Cooperative Fish and Wildlife Research Units Program: Massachusetts
Education, Research and Technical Assistance for Managing Our Natural Resources

Schmidt, J.H., T.L. Wilson, W.L. Thompson, B.A. Mangipane. 2022. Integrating distance sampling survey data with population indices to separate trends in abundance and resource use. Journal of Wildlife Management 86:e22185.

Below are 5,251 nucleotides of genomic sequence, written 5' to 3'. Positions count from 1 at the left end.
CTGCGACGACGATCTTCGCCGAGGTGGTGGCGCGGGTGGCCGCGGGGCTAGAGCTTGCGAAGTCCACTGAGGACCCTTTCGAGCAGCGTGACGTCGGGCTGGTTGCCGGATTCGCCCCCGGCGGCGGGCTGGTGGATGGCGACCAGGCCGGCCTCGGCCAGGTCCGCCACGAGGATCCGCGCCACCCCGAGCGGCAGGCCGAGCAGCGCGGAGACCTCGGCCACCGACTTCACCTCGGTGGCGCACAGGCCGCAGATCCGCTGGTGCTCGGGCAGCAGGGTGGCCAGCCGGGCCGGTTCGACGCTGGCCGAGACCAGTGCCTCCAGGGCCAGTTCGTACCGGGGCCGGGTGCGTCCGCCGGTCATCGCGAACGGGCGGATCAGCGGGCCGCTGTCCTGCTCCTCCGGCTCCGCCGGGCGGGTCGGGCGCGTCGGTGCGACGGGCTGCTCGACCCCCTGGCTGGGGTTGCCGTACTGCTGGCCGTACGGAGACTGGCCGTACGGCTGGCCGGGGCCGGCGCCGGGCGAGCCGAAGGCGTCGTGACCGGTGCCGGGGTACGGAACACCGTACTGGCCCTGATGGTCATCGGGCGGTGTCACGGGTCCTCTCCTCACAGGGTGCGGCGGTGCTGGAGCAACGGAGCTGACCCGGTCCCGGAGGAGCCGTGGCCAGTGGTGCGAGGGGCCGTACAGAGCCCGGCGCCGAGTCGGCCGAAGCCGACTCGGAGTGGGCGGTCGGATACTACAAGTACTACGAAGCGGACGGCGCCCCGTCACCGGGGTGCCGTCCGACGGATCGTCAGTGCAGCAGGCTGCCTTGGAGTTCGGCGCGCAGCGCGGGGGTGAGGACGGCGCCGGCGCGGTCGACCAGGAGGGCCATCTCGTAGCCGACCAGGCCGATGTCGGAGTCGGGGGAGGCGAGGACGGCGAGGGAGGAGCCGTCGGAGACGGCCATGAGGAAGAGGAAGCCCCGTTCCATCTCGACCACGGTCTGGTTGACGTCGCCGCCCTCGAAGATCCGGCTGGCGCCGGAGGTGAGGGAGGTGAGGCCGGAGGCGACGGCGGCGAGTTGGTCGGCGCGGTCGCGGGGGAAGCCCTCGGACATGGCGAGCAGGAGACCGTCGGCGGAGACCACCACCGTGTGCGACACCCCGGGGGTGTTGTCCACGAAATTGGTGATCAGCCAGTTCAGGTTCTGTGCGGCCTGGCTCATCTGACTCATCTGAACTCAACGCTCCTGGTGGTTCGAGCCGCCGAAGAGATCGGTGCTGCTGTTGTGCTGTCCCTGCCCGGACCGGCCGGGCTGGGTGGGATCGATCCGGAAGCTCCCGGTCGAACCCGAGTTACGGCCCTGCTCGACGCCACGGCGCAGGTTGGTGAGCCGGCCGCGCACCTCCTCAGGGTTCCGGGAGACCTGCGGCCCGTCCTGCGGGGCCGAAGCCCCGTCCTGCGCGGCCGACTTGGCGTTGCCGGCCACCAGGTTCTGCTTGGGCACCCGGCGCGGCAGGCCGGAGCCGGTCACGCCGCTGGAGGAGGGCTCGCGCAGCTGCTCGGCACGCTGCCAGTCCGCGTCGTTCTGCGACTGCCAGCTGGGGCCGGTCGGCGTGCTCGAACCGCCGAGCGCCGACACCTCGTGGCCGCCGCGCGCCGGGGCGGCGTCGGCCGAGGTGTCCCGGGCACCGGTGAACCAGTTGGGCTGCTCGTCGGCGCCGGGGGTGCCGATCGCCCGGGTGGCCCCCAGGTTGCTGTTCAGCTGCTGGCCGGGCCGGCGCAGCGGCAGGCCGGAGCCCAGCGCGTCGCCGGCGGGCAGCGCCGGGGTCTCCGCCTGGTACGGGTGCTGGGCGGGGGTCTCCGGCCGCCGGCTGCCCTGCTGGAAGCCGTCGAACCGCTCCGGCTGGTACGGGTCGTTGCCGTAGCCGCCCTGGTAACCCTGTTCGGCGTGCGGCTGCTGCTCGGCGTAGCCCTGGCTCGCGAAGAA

Managers rely on accurate estimators of wildlife abundance and trends for management decisions. Despite the focus of contemporary wildlife science on developing methods to improve inference from wildlife surveys, legacy datasets often rely on index counts that lack information about the detection process. Data integration can be a useful tool for combining index counts with data collected under more rigorous designs (i.e., designs that account for the detection process), but care is required when datasets represent different population processes or are mismatched in space and time. This can be particularly problematic in cases where animals aggregate in response to a spatially or temporally limited resource because individuals may temporarily immigrate from outside the study area and be included in the abundance index. Abundance indices based on brown bear (Ursus arctos) feeding aggregations within coastal meadows in early summer in Lake Clark National Park and Preserve, Alaska, USA, are one such example. These indices reflect the target population (brown bears residing within the park) and temporary immigrants (i.e., bears drawn from outside the park boundary). To properly account for the effects of temporary immigration, we integrated the index data with abundance data collected via park-wide distance sampling surveys, the latter of which properly addressed the detection process. By assuming that the distance data provide inference on abundance and the index counts represent some combination of abundance and temporary immigration processes, we were able to decompose the relative contribution of each to overall trend. We estimated that the density of brown bears within our study area was 38–54 adults/1,000 km2 during 2003–2019 and that abundance increased at a rate of approximately 1.4%/year. The contribution of temporary immigrants to overall trend in the index was low, so we created 3 hypothetical scenarios to more fully demonstrate how the integrated approach could be useful in situations where the composite trend in meadow counts may obscure trends in abundance (e.g., opposing trends in abundance and temporary immigration). Our work represents a conceptual advance supporting the integration of legacy index data with more rigorous data streams and is broadly applicable in cases where trends in index values may represent a mixture of population processes.